Like many large corporations, Cisco faces a broad spectrum of legal issues, which in turn, direct its selection of outside counsel. Brobeck, Phleger & Harrison was initially Cisco's principal counsel. Upon the firm's collapse in 2003, Fenwick & West began its representation of Cisco. Fenwick now performs all of Cisco's M&A work using the value billing method. Other "Bet the Business" matters, like appellate work before the U.S. Supreme Court, are handled by Mayer Brown LLP. Morgan, Lewis & Bockius LLP handles all of the company's commercial litigation, while Axiom, a "new model" law firm, covers much of Cisco's "Outsourcable" and "Running the Business" matters.

In-house legal teams are business units with the responsibility of delivering results while meeting budgets. Most General Counsel are under considerable pressure from CFOs to forecast and control legal costs. Chandler believes that over time, the percentage of money spent by a company on legal services should, in theory, go down. In many cases, such budgetary constrictions have led Cisco to require value billing from its outside firms.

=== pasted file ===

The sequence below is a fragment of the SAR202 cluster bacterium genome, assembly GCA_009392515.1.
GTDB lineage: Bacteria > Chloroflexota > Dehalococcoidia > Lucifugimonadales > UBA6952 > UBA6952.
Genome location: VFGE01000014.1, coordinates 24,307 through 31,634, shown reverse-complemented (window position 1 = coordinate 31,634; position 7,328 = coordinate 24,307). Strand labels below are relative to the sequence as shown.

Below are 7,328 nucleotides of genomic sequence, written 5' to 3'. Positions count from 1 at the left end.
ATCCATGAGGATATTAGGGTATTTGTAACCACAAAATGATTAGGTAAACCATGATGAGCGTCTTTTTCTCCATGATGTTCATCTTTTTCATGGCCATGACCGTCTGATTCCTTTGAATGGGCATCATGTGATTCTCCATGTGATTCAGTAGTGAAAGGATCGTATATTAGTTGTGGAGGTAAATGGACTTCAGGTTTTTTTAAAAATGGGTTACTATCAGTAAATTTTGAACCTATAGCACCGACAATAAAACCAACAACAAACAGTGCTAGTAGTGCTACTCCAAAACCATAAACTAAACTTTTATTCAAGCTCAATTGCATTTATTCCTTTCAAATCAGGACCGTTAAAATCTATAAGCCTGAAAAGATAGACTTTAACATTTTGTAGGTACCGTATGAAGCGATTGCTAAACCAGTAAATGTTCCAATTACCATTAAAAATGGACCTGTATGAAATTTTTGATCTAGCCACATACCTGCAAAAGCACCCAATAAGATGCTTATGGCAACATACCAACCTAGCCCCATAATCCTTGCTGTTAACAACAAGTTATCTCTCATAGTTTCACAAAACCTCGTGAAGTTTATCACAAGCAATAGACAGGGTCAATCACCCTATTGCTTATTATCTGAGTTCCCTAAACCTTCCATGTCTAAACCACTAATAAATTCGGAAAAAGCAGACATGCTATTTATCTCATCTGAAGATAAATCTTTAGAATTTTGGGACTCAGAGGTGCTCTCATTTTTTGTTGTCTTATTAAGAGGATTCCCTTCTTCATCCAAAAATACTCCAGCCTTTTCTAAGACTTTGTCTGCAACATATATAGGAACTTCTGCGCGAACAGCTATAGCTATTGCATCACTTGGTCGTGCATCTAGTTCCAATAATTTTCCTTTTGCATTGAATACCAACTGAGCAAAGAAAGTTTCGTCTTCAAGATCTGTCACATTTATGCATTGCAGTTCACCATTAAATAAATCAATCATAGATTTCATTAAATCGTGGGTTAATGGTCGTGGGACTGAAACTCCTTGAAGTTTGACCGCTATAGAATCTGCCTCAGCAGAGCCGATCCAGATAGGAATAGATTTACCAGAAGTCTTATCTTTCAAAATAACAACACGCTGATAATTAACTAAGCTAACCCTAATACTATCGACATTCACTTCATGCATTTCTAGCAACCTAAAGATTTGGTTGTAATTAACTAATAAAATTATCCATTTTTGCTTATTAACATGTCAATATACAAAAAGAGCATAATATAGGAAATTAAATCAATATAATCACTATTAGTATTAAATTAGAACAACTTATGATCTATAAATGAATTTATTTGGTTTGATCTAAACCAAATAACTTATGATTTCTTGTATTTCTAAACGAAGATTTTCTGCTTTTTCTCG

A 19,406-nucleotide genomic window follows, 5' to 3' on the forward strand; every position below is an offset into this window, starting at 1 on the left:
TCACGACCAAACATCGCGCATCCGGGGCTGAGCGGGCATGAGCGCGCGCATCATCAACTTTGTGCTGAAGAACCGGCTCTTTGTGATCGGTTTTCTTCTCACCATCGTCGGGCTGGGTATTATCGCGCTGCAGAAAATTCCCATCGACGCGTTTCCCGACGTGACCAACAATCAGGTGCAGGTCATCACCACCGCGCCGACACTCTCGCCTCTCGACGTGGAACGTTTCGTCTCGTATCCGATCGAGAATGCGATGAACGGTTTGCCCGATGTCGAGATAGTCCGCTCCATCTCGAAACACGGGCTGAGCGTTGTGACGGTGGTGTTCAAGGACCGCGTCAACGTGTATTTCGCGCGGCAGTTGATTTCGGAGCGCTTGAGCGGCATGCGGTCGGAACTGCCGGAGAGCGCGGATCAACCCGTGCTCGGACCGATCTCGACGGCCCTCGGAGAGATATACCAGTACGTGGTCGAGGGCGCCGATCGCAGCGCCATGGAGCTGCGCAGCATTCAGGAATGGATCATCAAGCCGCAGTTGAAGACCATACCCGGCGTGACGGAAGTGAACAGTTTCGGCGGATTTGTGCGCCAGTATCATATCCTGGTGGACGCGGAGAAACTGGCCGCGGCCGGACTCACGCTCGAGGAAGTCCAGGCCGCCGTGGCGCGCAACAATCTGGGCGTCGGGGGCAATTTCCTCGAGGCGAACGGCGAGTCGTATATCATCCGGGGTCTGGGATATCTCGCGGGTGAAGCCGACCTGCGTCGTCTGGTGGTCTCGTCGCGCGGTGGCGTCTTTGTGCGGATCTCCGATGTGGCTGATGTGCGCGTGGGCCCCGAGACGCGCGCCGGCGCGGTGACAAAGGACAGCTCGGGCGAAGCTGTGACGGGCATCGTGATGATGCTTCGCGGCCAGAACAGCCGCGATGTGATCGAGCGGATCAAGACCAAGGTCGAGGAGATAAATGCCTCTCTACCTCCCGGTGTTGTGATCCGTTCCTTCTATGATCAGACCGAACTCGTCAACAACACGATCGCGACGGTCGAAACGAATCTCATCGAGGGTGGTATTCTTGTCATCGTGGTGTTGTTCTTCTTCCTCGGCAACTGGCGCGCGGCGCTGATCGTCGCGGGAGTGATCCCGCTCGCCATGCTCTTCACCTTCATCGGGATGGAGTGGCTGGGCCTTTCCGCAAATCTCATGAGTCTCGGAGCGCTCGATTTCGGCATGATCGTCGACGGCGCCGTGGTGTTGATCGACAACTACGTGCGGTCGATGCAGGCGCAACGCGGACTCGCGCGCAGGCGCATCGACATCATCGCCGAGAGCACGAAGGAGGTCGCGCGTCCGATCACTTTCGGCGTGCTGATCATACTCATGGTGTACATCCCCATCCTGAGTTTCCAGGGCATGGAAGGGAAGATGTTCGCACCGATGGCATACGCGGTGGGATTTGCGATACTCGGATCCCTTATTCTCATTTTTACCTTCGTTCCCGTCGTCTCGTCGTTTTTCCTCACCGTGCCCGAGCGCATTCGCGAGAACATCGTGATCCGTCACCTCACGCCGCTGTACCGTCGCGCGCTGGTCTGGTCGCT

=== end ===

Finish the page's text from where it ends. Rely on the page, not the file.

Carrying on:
Value billing can be defined in different ways in the legal context. The basic idea is that a firm prices its services based on an understanding of the client's goals and perceived value of reaching those goals. The usual result is a predefined fee for a specified legal service.